Chemical Exfoliation: Not as Radioactive as it Sounds

Stay tuned for an update on a new favourite in my skin care collection: Andalou Naturals’ Pumpkin Honey Glycolic Mask!

This is the side of exfoliation that gets me extremely psyched! It definitely is not as intense as it sounds, and can actually be quite gentler than the mechanical methods of exfoliation I mentioned in my previous post.

Chemical exfoliation refers to the use of certain chemicals to facilitate a sloughing off of dead skin cells, and these chemicals also promote the regeneration of new skin cells. When you see words like brightening, or regenerating, it is often referring to the chemical exfoliation process. This is the ideal method of exfoliation if your skin is dry, sensitive, acneic, or if you’d like to get rid of red/brown spots from acne!

NO SCRUBBING REQUIRED!

The most common chemicals used to provide chemical exfoliation are AHAs, and BHAS (alpha & beta hydroxy acids). To find these ingredients in products, you want to look for ingredients called glycolic acid, salicylic acid, or lactic acid. Acne.org offers a10% AHA 6 oz tube (or 16 oz) for a pretty decent price (not to mention their version of AHA is fragrance and dye-free, and specifically formulated for those with acne-prone skin).

AHAs work by encouraging the skin to regenerate itself, and using them will result in a thinner outer layer of skin, that reflects light better and ensures dead cells aren’t sitting on the surface, dulling your complexion.

There are unique benefits to using either of the AHAs mentioned, but they all work on the skin in similar ways. Salicylic acid, a BHA, works very well at exfoliating our pores. It is used in 2% doses for spot blemish treatments, but used in other concentrations in products to promote exfoliating of the skin.

From what I have read (and I did research for this article – I will specify my sources below), lactic acid is the most effective of the AHAs, as well as being less irritating. It must be said, though, that what works well for one person may not work at all for another.

A warning for those interested in using AHAs – they can make your skin sun-sensitive, so it is either best to invest in a good sunscreen / makeup with SPF, or to only wear your AHA products at night.

Retinol (or Vitamin A), is also a commonly used product in products that claim to be anti-aging, exfoliating, or brightening. It can be harsh if used too often, but definitely effective in a mask or treatment that you use 3 times a week!

Be sure to pick up a papaya, pineapple, or pumpkin fruit enzyme mask, if you’d like to try a gentler form of chemical exfoliation! Alba makes a really great one (IT IS CLEAR AND GREEN, HA!), that I really enjoyed.

You need not grab that facial scrub to get the super smooth and soft skin you so-eagerly desire!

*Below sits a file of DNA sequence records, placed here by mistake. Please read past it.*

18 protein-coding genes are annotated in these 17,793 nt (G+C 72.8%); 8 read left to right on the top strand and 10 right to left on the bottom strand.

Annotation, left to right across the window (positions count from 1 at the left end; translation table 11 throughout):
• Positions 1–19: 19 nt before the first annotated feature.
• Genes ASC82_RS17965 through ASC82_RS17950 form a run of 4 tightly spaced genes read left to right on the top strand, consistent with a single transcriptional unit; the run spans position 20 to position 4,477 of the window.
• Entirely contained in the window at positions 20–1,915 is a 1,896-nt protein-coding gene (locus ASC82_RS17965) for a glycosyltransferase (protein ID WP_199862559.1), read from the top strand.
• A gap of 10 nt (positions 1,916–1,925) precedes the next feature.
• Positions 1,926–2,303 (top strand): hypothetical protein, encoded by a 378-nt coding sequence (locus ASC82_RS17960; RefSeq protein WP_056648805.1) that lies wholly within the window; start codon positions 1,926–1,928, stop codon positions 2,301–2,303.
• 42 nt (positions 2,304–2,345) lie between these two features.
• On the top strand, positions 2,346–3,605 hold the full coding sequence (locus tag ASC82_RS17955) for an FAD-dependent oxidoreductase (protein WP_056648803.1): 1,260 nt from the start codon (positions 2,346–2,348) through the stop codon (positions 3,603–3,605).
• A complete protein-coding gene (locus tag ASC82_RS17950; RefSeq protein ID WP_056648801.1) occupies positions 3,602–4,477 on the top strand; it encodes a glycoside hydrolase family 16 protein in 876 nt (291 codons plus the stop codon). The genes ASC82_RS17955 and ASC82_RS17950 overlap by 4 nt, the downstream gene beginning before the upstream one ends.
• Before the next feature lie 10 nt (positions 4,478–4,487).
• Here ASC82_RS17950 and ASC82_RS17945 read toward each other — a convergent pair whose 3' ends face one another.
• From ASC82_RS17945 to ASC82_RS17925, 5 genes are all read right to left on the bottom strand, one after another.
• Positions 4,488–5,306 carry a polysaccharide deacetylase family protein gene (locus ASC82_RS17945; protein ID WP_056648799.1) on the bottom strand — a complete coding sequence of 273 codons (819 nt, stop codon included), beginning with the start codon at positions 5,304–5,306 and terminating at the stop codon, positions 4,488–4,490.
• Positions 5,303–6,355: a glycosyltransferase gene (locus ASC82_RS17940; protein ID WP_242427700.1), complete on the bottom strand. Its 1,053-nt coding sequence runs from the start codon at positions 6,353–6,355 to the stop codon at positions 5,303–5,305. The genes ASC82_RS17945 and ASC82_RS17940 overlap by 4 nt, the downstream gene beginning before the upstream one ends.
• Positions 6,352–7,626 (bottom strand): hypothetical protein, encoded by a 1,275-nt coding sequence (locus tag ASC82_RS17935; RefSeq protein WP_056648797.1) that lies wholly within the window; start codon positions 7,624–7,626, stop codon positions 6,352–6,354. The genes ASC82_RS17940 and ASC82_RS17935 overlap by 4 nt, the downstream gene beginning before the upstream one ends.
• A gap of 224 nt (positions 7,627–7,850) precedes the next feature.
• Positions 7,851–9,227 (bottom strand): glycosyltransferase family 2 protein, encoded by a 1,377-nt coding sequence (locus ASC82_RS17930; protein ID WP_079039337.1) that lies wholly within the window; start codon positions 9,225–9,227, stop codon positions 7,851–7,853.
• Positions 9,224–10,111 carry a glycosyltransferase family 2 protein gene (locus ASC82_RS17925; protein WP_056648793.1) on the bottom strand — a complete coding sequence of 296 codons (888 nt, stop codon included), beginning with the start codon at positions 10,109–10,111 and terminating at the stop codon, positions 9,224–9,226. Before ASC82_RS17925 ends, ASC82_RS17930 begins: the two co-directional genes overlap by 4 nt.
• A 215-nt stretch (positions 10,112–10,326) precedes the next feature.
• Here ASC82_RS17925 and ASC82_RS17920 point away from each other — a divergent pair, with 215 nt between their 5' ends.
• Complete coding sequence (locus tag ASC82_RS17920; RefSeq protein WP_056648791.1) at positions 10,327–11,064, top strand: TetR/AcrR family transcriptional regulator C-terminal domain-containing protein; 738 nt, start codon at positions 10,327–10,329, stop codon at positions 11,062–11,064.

Sources

The Dermal Institute: http://www.dermalinstitute.com/us/library/20_article_Methods_of_Exfoliation.html

Discovery Health: How to Exfoliate Skin: http://health.howstuffworks.com/skin-care/cleansing/tips/how-to-exfoliate-skin.htm/

Exfoliation (Cosmetology): http://en.wikipedia.org/wiki/Exfoliation_%28cosmetology%29

Acne.Org’s take on AHA: http://www.danielkern.com/product-p/aha-6.htm

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The Classy Anarchist Tells All: About Exfoliating Your Skin!

Ever have one of those days, where you look in the mirror and see a dull, and lifeless face looking back at you? Your skin seems like it has no glow, and those damned zits have healed, but they leave red or brown-ish marks that take months to fade? I don’t think we need makeup to give our skin a natural glow. By exfoliating regularly, we can shed those dulling dead skin cells from our face, revealing the fresher healthy skin beneath. Exfoliating helps to even your skin tone, give oil and dirt the boot, as well as prevent acne!

Before you whine about how your skin is too sensitive for facial scrubs, I will tell you there are types of exfoliation more appropriate for dry, sensitive type.

There are two major types of exfoliation methods. Mechanical, and chemical. I am going to discuss mechanical exfoliation in this blog entry, and will continue with chemical exfoliation in the following entry.

Most of us consider mechanical exfoliation to be the primary way we exfoliate. This would be through the use of facial scrubs, cloths, or any other tool you use to physically wash your skin for the purpose of exfoliating. Many facial or body scrubs contain ground walnut shell, oatmeal, sugar, or some sort of microbead that works to physically remove the dead skin cells, oil, and dirt, when you wash your skin with them.

The most harsh of these include loofahs (for the love of god, never on the face), walnut shell scrubs, and sugar scrubs. They can be effective, but someone who does not have excessively oily skin ought not use any of these methods more than once a week (if at all, arguably). If you have breakouts, these methods run the risk of irritating already pissed off pores, and will result in excessive redness and make your breakouts worse!

I used to use St Ives’ Apricot Scrub (the one with 2% salicylic acid), and while this did work relatively well for some time, I think it actually increased my skin’s sensitivity, and irritation, gradually over the years.

If you absolutely *have* to exfoliate using a mechanical method, I would suggest using a product that contains those microbeads (usually advertised on the product), as opposed to crushed fruit pits, shells, or even sugar. Oatmeal is also a gentler method. Check out the scrub section on Vitacost, as they list all ingredients. I did notice that Devita offers a Gentle Aloe Facial Scrub with jojoba easters (beads!), and this would be a good choice for anyone looking to mechanically exfoliate.

Check back for what I have to say about chemical exfoliation (my favourite method)!